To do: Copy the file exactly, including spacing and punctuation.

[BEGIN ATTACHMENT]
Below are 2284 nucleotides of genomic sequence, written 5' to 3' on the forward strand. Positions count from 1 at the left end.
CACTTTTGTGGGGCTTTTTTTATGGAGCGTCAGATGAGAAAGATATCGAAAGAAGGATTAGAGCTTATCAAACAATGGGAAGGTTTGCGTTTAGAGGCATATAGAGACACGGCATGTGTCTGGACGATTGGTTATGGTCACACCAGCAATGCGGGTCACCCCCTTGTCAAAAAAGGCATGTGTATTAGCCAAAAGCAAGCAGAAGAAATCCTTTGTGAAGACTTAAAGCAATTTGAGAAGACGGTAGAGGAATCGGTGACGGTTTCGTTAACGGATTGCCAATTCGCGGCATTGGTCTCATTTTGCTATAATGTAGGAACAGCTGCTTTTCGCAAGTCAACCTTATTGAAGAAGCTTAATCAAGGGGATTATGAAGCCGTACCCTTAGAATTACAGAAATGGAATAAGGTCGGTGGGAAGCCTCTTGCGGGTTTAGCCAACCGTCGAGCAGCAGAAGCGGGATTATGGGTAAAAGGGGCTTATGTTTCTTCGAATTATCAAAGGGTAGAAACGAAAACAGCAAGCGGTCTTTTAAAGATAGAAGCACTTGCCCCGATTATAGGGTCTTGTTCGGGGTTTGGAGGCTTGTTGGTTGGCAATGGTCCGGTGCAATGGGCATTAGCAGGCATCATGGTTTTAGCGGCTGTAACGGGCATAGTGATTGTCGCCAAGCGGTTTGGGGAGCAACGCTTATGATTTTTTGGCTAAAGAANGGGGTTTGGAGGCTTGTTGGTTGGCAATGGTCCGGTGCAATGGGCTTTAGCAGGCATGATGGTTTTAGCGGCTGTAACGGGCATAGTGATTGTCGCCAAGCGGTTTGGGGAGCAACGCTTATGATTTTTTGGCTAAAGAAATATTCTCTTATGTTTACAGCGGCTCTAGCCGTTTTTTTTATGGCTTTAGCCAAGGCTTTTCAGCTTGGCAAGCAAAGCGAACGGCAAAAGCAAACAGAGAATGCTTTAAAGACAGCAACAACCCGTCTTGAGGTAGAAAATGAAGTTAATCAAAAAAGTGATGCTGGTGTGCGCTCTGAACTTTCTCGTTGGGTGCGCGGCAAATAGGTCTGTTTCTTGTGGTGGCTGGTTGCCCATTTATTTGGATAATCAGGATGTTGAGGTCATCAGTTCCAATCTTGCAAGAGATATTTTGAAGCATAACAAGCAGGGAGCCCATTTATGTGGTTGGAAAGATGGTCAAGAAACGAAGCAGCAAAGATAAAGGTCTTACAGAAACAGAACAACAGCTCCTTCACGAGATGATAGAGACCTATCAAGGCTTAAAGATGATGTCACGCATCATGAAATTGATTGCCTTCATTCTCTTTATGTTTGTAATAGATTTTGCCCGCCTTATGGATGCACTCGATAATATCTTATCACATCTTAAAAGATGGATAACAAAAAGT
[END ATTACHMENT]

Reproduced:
Below are 2284 nucleotides of genomic sequence, written 5' to 3' on the forward strand. Positions count from 1 at the left end.
CACTTTTGTGGGGCTTTTTTTATGGAGCGTCAGATGAGAAAGATATCGAAAGAAGGATTAGAGCTTATCAAACAATGGGAAGGTTTGCGTTTAGAGGCATATAGAGACACGGCATGTGTCTGGACGATTGGTTATGGTCACACCAGCAATGCGGGTCACCCCCTTGTCAAAAAAGGCATGTGTATTAGCCAAAAGCAAGCAGAAGAAATCCTTTGTGAAGACTTAAAGCAATTTGAGAAGACGGTAGAGGAATCGGTGACGGTTTCGTTAACGGATTGCCAATTCGCGGCATTGGTCTCATTTTGCTATAATGTAGGAACAGCTGCTTTTCGCAAGTCAACCTTATTGAAGAAGCTTAATCAAGGGGATTATGAAGCCGTACCCTTAGAATTACAGAAATGGAATAAGGTCGGTGGGAAGCCTCTTGCGGGTTTAGCCAACCGTCGAGCAGCAGAAGCGGGATTATGGGTAAAAGGGGCTTATGTTTCTTCGAATTATCAAAGGGTAGAAACGAAAACAGCAAGCGGTCTTTTAAAGATAGAAGCACTTGCCCCGATTATAGGGTCTTGTTCGGGGTTTGGAGGCTTGTTGGTTGGCAATGGTCCGGTGCAATGGGCATTAGCAGGCATCATGGTTTTAGCGGCTGTAACGGGCATAGTGATTGTCGCCAAGCGGTTTGGGGAGCAACGCTTATGATTTTTTGGCTAAAGAANGGGGTTTGGAGGCTTGTTGGTTGGCAATGGTCCGGTGCAATGGGCTTTAGCAGGCATGATGGTTTTAGCGGCTGTAACGGGCATAGTGATTGTCGCCAAGCGGTTTGGGGAGCAACGCTTATGATTTTTTGGCTAAAGAAATATTCTCTTATGTTTACAGCGGCTCTAGCCGTTTTTTTTATGGCTTTAGCCAAGGCTTTTCAGCTTGGCAAGCAAAGCGAACGGCAAAAGCAAACAGAGAATGCTTTAAAGACAGCAACAACCCGTCTTGAGGTAGAAAATGAAGTTAATCAAAAAAGTGATGCTGGTGTGCGCTCTGAACTTTCTCGTTGGGTGCGCGGCAAATAGGTCTGTTTCTTGTGGTGGCTGGTTGCCCATTTATTTGGATAATCAGGATGTTGAGGTCATCAGTTCCAATCTTGCAAGAGATATTTTGAAGCATAACAAGCAGGGAGCCCATTTATGTGGTTGGAAAGATGGTCAAGAAACGAAGCAGCAAAGATAAAGGTCTTACAGAAACAGAACAACAGCTCCTTCACGAGATGATAGAGACCTATCAAGGCTTAAAGATGATGTCACGCATCATGAAATTGATTGCCTTCATTCTCTTTATGTTTGTAATAGATTTTGCCCGCCTTATGGATGCACTCGATAATATCTTATCACATCTTAAAAGATGGATAACAAAAAGT